**Many thanks to Scott (KK4Z) who shares the following post from his blog KK4Z.com:**

# QRO SCHMURO

There is always a lot of talk about QRP vs QRO, 5 watts vs 10, ad nauseam. So today I thought I would run the numbers and see what the real deal is. First we need a few definitions. An S-unit in general terms is the minimum change in signal strength to be just noticeable (k3wwp.com). In more technical terms it equates to approximately 6 db in change. The decibel (dB) is a logarithmic number. Each 10 dB represents a factor of 10 difference. This may be a little out there for some so we will cut right to the shortcut. There are two types of logarithms. For calculating dB, use the common logarithm which is base 10. To see if your calculator uses the right one. Punch in 100 and then log. The answer should be 2 which equates to 10 to the second power which equals 100. This is not a technical paper but an entry way to see how changing the power levels affect the signal level of your transmitting signal. As you guessed, it is not linear.

Let me introduce an equation:

Where Power P1 is the power you wish to evaluate and reference power P2 is your starting power. Let’s take going from 5 watts to 10 watts. The equation would look like this:

We take 10 and divide it by 5 which give us 2. Then we hit the log function on our calculator which gives us 0.301. Multiply that by 10 and you have about 3 dB in gain or about one half of an S-unit (remember 1 S-unit is equal to 6 dB). Let’s do one more by hand and tackle the QRP/QRO debate. How many S-units will increasing power from 5 watts to 100 watts give you? The equation looks like this:

Take the 100 and divide by 5 to give you 20 and then hit the log function to give you 1.301. Multiply by 10 for 13.01 dB. Divide 13.01 by 6 dB and you have 2.17 S-units. Going back to our definition that one S-unit is the minimum change in signal strength to be just noticeable shows that going from 5 watts to 100 watts is not that great of a change.

Let’s let the other shoe drop. What about going from 5 watts to 1500 watt? That will give you 4.13 S-units of gain vs 1.96 S-units going from 100 watts to 1500 watts?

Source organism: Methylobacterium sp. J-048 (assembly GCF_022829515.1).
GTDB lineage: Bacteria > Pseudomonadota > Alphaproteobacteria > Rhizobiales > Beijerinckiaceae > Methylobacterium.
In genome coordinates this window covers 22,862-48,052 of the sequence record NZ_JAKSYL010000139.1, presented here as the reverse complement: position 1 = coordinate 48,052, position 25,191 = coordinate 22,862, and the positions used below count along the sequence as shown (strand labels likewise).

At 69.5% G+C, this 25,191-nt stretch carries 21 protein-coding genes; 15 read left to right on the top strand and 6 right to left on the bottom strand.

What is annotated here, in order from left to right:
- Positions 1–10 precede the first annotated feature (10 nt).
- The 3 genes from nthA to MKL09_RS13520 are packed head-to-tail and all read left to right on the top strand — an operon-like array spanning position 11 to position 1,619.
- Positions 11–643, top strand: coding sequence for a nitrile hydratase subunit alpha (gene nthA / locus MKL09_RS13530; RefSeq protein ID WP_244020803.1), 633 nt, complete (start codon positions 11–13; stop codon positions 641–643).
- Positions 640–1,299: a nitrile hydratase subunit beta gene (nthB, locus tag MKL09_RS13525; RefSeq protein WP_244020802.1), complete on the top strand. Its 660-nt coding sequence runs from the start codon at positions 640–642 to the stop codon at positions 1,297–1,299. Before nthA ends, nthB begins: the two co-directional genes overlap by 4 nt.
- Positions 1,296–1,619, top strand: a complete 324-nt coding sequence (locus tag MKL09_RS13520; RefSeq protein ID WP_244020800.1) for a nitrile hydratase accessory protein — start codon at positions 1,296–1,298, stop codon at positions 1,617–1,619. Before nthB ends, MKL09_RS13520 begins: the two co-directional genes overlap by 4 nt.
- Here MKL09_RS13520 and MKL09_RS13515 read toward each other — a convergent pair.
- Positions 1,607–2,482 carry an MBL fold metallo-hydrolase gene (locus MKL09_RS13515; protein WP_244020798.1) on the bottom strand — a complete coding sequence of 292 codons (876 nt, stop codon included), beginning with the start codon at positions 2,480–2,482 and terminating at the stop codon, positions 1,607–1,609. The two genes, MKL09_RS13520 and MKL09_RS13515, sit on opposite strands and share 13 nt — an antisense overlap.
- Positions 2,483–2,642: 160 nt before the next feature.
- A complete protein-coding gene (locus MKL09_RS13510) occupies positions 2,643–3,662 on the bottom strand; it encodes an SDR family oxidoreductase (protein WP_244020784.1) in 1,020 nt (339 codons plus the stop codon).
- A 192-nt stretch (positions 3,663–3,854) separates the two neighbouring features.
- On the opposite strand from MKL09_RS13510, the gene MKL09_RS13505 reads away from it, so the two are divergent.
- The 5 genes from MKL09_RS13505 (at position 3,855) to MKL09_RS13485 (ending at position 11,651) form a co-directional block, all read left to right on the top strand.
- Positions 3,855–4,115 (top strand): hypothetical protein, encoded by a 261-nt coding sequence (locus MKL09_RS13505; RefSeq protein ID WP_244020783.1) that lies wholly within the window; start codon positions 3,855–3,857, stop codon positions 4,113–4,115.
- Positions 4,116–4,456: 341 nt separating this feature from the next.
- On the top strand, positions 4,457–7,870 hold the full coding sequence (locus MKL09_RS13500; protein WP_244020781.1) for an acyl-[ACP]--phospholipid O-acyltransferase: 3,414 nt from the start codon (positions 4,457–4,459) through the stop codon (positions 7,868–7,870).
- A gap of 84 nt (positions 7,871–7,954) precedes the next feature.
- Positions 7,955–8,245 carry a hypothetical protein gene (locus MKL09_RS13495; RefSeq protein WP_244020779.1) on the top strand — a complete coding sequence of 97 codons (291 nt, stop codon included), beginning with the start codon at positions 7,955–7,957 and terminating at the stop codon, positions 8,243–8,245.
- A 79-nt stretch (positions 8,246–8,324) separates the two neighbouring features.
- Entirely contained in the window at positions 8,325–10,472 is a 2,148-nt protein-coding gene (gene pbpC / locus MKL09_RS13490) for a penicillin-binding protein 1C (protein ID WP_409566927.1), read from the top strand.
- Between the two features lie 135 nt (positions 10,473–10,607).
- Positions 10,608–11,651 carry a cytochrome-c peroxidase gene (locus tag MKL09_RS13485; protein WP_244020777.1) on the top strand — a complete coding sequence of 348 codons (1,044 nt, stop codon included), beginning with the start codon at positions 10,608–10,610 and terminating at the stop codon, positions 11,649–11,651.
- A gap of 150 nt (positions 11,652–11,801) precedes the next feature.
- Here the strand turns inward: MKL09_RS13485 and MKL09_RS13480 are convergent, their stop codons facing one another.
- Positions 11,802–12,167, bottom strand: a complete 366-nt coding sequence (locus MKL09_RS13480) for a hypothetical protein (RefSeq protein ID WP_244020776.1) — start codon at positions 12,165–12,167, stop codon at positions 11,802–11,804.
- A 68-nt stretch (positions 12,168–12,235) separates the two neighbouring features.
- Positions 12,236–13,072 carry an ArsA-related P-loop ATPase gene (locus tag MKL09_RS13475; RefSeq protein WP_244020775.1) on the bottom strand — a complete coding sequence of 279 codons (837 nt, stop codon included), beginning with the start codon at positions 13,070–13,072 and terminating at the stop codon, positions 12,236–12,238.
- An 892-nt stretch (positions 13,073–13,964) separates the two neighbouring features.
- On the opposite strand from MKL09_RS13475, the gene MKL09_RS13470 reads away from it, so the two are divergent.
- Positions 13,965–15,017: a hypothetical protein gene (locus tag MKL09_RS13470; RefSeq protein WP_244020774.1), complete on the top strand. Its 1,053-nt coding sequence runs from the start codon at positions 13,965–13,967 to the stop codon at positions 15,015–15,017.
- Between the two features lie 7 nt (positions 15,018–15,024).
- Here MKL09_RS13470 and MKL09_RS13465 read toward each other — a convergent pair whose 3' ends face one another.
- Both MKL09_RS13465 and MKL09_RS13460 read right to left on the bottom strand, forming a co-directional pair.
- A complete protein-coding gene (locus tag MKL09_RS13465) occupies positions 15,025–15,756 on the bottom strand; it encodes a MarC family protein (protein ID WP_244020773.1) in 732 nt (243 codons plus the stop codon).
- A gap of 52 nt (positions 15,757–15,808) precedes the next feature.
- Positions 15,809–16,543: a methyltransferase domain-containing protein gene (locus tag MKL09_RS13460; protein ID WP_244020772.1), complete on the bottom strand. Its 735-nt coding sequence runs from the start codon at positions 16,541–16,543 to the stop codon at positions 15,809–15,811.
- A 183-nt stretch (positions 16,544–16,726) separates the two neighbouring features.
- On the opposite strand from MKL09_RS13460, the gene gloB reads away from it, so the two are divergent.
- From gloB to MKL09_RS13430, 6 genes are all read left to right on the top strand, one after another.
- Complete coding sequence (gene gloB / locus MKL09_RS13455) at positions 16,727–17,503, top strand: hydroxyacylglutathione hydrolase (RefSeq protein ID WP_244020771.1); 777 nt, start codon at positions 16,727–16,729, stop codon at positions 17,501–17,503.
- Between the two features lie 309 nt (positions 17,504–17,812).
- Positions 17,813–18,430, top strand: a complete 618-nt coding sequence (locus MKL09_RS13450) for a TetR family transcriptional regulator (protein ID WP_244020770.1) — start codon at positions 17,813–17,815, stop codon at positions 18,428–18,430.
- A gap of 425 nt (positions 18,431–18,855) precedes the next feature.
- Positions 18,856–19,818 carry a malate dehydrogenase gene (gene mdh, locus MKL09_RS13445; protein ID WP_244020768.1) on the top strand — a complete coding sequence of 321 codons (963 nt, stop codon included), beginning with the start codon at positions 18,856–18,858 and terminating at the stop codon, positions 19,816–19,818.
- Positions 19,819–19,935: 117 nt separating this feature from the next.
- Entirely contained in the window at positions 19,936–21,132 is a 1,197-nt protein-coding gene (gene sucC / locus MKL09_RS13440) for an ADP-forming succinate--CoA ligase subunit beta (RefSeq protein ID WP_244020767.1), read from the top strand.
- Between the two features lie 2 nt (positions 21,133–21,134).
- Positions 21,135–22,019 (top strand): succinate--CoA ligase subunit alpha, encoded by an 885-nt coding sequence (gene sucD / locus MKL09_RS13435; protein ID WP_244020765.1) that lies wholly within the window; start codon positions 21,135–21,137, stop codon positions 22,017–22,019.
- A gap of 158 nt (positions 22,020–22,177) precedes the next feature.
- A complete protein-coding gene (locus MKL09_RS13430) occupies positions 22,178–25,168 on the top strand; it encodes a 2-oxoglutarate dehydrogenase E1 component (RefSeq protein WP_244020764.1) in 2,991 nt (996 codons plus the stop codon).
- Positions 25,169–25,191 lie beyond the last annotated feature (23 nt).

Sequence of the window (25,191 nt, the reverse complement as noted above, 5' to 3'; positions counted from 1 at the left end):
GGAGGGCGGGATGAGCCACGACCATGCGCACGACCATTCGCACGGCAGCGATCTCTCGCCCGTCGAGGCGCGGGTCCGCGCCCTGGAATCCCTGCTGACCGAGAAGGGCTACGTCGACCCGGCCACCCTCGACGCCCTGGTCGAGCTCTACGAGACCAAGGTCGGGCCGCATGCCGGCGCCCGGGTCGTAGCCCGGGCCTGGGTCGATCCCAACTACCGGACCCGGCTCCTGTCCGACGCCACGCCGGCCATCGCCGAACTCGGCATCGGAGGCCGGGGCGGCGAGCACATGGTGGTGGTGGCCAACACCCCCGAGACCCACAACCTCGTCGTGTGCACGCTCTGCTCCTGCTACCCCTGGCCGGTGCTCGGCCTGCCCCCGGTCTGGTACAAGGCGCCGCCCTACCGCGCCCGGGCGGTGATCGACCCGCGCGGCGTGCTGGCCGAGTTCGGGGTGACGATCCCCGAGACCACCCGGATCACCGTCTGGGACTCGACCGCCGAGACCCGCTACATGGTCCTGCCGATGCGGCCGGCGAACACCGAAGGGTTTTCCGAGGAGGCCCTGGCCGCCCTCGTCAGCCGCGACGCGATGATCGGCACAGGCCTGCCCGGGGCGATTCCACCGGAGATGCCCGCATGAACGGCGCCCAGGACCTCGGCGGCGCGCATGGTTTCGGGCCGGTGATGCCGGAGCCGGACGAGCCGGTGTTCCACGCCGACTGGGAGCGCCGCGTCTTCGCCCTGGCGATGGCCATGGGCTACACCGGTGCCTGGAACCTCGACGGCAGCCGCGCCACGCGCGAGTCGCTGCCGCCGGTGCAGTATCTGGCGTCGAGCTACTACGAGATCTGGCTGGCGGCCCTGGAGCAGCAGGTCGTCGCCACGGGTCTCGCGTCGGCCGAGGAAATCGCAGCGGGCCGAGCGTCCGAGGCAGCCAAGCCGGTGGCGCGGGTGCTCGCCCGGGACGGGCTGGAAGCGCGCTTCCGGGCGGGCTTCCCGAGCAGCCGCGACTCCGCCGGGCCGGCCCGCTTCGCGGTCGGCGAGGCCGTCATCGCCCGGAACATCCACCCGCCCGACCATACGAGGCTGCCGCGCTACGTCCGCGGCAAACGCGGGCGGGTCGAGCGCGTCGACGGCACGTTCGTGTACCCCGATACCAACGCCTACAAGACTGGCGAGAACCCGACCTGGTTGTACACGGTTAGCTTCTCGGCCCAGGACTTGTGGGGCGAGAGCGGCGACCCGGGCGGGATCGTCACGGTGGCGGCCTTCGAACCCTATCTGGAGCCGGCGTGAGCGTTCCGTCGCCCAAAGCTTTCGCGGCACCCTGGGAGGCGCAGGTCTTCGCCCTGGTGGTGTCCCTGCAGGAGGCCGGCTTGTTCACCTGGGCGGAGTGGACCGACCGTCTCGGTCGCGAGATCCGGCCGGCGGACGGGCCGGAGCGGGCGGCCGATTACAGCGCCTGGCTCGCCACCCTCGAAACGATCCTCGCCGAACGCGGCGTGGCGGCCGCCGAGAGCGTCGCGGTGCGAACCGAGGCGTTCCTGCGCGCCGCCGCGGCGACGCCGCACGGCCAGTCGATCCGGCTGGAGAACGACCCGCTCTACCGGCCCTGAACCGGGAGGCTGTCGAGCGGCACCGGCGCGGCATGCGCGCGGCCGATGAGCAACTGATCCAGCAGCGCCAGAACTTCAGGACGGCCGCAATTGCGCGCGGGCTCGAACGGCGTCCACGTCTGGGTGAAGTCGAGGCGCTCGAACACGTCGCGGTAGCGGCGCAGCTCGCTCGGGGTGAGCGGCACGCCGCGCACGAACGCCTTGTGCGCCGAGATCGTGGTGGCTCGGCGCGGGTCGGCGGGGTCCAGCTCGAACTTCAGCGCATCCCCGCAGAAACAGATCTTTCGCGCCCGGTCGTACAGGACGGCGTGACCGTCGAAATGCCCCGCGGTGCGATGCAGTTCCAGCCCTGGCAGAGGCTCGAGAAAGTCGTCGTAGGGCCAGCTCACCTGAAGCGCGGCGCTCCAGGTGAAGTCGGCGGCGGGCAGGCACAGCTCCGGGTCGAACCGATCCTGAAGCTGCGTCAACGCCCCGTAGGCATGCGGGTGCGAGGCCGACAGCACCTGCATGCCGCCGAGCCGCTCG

This gives you a fairly easy equation to help you evaluate your needs based upon empirical data. Running 20 watts over 5 gives you 1 S-Unit. Using less power means less drain on the battery for longer operation. This is only part of the equation. Propagation, antenna, mode used, and station efficiency all play a part. Have fun and maybe don’t toss the QRP radio yet. 🙂

The mathematical evidence behind what we QRP ops already know!

Takes me back to school and college days – last time I used a log table mathematically! Only log tables since have been for sitting my QRP rigs on when operating. 😉 dit dit

Richard M0RGM

Interesting and takes me back to the day when that was ‘easy’ and the math was right there…….

Thanks again for sharing and yes, letting us confirm what we already may know.

73

wb8yxf.com

I like S-meter readings. But some use dBm for levels, give receiver sensitivity in dBm. Have never used it. I prefer uV specs, hi.

I do use dB in many calculations such as a transmitter spurious emission spec, is important for repeater work, defines the transmitter wide band noise. Good transmitters are 80db down. Duplexers are another where dB is important, how much isolation one gets. Few Ham rigs are this good and why Ham gear makes lousy repeaters.

At Field Day used band pass filters to separate the transmitters on different bands. All transmitters have wide band noise where a 20m xmt can generate noise on 40m (FCC spec for HF is -40db, VHF -60db). The filters I have give over 50 db of attenuation on adjacent bands. Would be important if looking for such filters.

Most S-meters today do not seem to be calibrated, 1 S-unit is probably not really 6db, but can be relative. I do use my S-meter for RST reports, a S-5 will get you 559, any thing over S9 is 599. I wish others would do the same. I hate it when I get “”UR 599 pls rpt all””.

73, ron, n9ee

On 5 vs 10W, I have made calls to a station with 5W, got no response, turned up to 10W and did get a response. I have done this many times.

I do think the difference between 5 & 10W does improve things for QRP.

73, ron, n9ee

The minimum change in signal strength which is just noticeable is not one S-unit, it is one decibel

(or your receiver or ear is nearly deaf ! )

73 Rolf DL3AO

It’s close, but not exact. Bell labs coined the decibel based on the power ratio, but chose that particular ratio because it was pretty close to the previously used unit of measurement (Miles of standard cable) that *was* based on the minimum detectable difference.

You are right though, an S unit is much more than the minimum detectable difference. An S unit is more useful as a course measure from weak to strong signal. We don’t really care about a minimum detectable difference between signals, but the difference between no copy, weak, and easy copy, for example.

I always cringe when I read articles like this to justify QRP. As Rolf says, we don’t hear in S-units.

If the premise of this article were true, hams wouldn’t go to such (expensive) lengths to improve their antenna systems, often by as little as 2 or 3 dB.

One thing that hams could do a lot more of is playing with that tx power knob in a QSO. If you are communicating easily at 50w, what does 5w sound like? What about 1w? That is the best way to learn. Also do this with a websdr so you can hear it yourself.